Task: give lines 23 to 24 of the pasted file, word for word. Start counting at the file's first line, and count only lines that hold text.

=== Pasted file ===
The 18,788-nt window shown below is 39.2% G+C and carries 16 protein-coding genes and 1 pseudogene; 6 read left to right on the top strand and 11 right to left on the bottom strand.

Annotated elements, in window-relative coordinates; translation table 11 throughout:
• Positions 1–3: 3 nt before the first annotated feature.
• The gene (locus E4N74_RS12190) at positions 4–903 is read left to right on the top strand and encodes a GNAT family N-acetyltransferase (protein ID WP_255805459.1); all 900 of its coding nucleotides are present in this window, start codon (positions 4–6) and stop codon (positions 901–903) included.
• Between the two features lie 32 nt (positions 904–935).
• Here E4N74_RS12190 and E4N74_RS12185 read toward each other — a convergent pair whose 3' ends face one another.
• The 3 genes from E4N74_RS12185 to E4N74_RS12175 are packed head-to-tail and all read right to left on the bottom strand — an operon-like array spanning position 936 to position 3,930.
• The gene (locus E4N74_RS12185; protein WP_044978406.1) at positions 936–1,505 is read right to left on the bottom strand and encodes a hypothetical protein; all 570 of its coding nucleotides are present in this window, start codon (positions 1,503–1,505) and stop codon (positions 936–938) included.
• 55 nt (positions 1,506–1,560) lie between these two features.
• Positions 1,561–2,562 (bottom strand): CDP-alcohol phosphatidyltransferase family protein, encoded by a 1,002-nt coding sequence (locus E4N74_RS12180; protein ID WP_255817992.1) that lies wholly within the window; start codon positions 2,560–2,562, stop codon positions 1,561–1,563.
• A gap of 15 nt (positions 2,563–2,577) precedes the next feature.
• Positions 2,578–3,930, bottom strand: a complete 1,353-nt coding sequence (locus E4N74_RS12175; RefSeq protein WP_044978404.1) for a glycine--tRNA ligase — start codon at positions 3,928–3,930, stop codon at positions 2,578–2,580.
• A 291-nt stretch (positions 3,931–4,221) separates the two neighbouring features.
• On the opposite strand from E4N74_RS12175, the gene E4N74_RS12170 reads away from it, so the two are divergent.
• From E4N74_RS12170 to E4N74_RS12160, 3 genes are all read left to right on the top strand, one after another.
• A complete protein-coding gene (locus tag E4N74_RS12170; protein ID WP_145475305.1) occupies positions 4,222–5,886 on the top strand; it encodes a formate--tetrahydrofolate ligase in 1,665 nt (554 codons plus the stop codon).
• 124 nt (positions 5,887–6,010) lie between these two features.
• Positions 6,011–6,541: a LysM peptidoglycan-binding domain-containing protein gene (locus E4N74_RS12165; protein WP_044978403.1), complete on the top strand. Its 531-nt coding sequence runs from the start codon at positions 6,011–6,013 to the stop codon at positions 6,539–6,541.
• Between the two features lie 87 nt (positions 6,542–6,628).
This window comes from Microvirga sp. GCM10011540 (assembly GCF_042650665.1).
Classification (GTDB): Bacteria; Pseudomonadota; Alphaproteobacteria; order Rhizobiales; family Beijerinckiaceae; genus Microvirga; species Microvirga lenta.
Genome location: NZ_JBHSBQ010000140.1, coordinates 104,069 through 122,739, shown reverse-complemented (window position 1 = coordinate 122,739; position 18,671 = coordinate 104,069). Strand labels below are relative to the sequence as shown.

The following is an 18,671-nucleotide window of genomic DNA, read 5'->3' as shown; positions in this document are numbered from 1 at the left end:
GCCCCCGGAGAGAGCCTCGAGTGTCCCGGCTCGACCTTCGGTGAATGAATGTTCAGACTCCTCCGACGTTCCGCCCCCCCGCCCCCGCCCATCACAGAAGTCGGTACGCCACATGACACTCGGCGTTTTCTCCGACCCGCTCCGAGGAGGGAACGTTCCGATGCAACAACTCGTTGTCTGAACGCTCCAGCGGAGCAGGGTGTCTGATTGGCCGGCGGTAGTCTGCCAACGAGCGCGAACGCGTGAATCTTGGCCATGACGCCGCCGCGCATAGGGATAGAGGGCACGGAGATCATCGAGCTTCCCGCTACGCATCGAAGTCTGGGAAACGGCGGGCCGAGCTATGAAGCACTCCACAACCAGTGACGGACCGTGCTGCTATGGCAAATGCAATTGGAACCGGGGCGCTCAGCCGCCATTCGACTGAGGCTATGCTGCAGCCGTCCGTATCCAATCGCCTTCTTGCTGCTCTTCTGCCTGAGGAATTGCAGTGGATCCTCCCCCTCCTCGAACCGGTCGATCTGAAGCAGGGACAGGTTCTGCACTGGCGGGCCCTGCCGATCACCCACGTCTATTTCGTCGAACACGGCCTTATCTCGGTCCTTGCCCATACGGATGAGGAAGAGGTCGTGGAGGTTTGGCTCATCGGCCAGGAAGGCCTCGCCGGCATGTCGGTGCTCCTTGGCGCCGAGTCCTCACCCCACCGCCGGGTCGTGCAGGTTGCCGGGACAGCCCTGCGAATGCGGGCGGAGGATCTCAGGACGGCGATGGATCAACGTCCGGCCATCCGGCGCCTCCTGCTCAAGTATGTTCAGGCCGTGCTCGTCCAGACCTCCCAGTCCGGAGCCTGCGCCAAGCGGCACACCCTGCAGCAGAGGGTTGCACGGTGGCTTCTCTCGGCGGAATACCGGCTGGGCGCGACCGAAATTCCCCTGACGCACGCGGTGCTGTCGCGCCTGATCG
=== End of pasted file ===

The following is an 18,671-nucleotide window of genomic DNA, read 5'->3' as shown; positions in this document are numbered from 1 at the left end:
GCCCCCGGAGAGAGCCTCGAGTGTCCCGGCTCGACCTTCGGTGAATGAATGTTCAGACTCCTCCGACGTTCCGCCCCCCCGCCCCCGCCCATCACAGAAGTCGGTACGCCACATGACACTCGGCGTTTTCTCCGACCCGCTCCGAGGAGGGAACGTTCCGATGCAACAACTCGTTGTCTGAACGCTCCAGCGGAGCAGGGTGTCTGATTGGCCGGCGGTAGTCTGCCAACGAGCGCGAACGCGTGAATCTTGGCCATGACGCCGCCGCGCATAGGGATAGAGGGCACGGAGATCATCGAGCTTCCCGCTACGCATCGAAGTCTGGGAAACGGCGGGCCGAGCTATGAAGCACTCCACAACCAGTGACGGACCGTGCTGCTATGGCAAATGCAATTGGAACCGGGGCGCTCAGCCGCCATTCGACTGAGGCTATGCTGCAGCCGTCCGTATCCAATCGCCTTCTTGCTGCTCTTCTGCCTGAGGAATTGCAGTGGATCCTCCCCCTCCTCGAACCGGTCGATCTGAAGCAGGGACAGGTTCTGCACTGGCGGGCCCTGCCGATCACCCACGTCTATTTCGTCGAACACGGCCTTATCTCGGTCCTTGCCCATACGGATGAGGAAGAGGTCGTGGAGGTTTGGCTCATCGGCCAGGAAGGCCTCGCCGGCATGTCGGTGCTCCTTGGCGCCGAGTCCTCACCCCACCGCCGGGTCGTGCAGGTTGCCGGGACAGCCCTGCGAATGCGGGCGGAGGATCTCAGGACGGCGATGGATCAACGTCCGGCCATCCGGCGCCTCCTGCTCAAGTATGTTCAGGCCGTGCTCGTCCAGACCTCCCAGTCCGGAGCCTGCGCCAAGCGGCACACCCTGCAGCAGAGGGTTGCACGGTGGCTTCTCTCGGCGGAATACCGGCTGGGCGCGACCGAAATTCCCCTGACGCACGCGGTGCTGTCGCGCCTGATCG